There was no great division of labour. Everyone’s work, men’s and women’s alike, was necessary for the survival of the community. The social and organizational structure was very simple, democratic and without class divisions. Engels described this mode of production as “primitive communism”:

... the household is maintained by a number of families in common and is communistic; the land belongs to the tribe... There cannot be any poor or needy – the communal household and the gens know their responsibilities toward the old, the sick, and those disabled in war. All are equal and free – the women included. There is no place yet for slaves, nor as a rule, for the subjugation of other tribes. [2]

Each tribe had developed its own distinctive style of decorating their hide shelters; some did weaving or pottery; others harvested wild rice or tapped the maple trees to produce syrup.

Colonization impeded the development of Indian societies.

First, entire tribes, like the Beothuks in Newfoundland, were wiped out by force; then there were the diseases transmitted by the settlers which wiped out entire populations; and there was the exploitation of their work in the fur trade which led to Indian dependency on the whites and forced them to change their lifestyle.

In exchange for their furs, sold at high prices in Europe, the Indians received, as a fur trader of the period said, “paint, china and other trinkets.” [3]

To open up the country to white settlement, the colonialists “bought” Indian lands in what amounted to wholesale expropriation and legal robbery. In 1805, the Indian lands in York County, over 250,000 acres, were “bought” for ten shillings (or $5 in today’s terms)! The Indians’ territorial rights were taken away by unequal treaties, their nomadic life was destroyed, and they were shunted into reserves.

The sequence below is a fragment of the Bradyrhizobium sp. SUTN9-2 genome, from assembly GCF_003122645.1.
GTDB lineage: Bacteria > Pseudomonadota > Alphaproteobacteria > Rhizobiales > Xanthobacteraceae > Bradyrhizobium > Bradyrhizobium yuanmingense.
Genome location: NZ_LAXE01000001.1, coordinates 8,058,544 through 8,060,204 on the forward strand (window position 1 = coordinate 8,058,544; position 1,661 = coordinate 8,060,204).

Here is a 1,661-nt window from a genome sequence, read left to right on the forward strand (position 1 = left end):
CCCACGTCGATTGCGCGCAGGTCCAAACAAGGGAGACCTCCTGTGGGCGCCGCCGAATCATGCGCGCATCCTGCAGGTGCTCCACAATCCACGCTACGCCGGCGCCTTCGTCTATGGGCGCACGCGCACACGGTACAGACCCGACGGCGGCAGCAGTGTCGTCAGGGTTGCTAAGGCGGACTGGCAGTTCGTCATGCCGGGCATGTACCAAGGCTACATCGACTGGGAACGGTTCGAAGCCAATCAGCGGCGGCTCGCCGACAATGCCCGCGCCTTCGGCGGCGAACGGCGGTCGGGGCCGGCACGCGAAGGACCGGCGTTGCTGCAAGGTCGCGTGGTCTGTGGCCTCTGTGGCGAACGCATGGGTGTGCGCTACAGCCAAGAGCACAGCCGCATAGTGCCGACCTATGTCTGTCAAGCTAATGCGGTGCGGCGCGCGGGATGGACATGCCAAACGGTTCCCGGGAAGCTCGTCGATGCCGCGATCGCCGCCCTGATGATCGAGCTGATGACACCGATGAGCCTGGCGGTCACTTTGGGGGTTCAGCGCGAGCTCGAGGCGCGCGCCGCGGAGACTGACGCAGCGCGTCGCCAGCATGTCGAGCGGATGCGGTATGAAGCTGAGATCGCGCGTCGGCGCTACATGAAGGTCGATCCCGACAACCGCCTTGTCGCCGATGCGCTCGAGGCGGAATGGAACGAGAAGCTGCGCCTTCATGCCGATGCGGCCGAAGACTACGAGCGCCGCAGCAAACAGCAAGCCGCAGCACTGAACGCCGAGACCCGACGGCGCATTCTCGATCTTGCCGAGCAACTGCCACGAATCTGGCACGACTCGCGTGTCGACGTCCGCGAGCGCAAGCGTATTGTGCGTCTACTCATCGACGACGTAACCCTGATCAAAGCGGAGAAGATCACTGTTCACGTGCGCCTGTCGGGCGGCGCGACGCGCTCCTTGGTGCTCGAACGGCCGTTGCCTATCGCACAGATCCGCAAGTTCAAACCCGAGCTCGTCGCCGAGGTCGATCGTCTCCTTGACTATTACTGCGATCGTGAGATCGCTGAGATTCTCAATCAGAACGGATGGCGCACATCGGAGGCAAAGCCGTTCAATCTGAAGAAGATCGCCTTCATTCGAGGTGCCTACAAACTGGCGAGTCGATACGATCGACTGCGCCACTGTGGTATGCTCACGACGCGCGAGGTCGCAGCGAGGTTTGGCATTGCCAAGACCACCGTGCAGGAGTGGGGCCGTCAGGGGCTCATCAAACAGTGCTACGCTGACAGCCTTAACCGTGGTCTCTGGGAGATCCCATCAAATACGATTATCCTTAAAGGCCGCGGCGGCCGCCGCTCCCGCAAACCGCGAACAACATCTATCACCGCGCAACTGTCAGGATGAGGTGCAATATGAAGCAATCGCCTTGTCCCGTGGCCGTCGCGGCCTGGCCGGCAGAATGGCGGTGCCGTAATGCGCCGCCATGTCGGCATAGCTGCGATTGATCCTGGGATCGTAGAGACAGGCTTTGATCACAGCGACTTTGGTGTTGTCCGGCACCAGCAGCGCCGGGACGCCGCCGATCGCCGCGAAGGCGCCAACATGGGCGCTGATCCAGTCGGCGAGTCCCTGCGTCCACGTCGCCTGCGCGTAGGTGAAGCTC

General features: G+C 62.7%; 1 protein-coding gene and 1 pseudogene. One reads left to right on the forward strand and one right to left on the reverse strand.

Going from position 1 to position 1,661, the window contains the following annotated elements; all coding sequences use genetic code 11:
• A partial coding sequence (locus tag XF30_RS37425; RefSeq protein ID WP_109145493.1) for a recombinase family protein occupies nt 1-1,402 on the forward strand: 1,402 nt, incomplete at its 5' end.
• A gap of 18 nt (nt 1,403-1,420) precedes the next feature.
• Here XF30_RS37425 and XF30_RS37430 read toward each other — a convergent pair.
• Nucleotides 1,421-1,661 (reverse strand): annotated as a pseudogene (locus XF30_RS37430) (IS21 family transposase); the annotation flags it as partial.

The frequent wars between Indians and settlers are evidence of the strong fight the Indians put up against the theft of their lands. Led by Chiefs Poundmaker and Big Bear, the Plains Indians fought alongside the Métis for their lands in what is now Saskatchewan and Alberta.

Today this terrible history is repeating itself. The Canadian state and the monopolies seize ancestral lands and ignore the legitimate rights of the various Indian national minorities. From the James Bay hydro-electric project in Quebec, to the Mackenzie Valley pipeline, to the Athabasca Tar Sands, Indian lands are violated, the Indian way of life is disrupted, Indian hunting and fishing is endangered by polluted rivers and water sources.

This is far from being all the ways Indians are oppressed. Throughout their history they have been forcibly assimilated, forced to renounce their Indian heritage and their rights to ancestral Native lands.

Until 1960 they were refused the right to vote in federal elections; at the same time they were subjected to repression, police brutality and racist attacks.

The Inuit

We have long called them Eskimos. But they call themselves “Inuit,” “the people” in their language.

The Inuit, who today number 22,000, have for centuries lived above the treeline, in the immense northern Canadian tundra and the Arctic. Their communities are scattered across the vast Canadian northland, separated by great distances that make communications difficult.

Yet the Inuit, through the years, have maintained a common language and similar customs. They form a distinct national minority.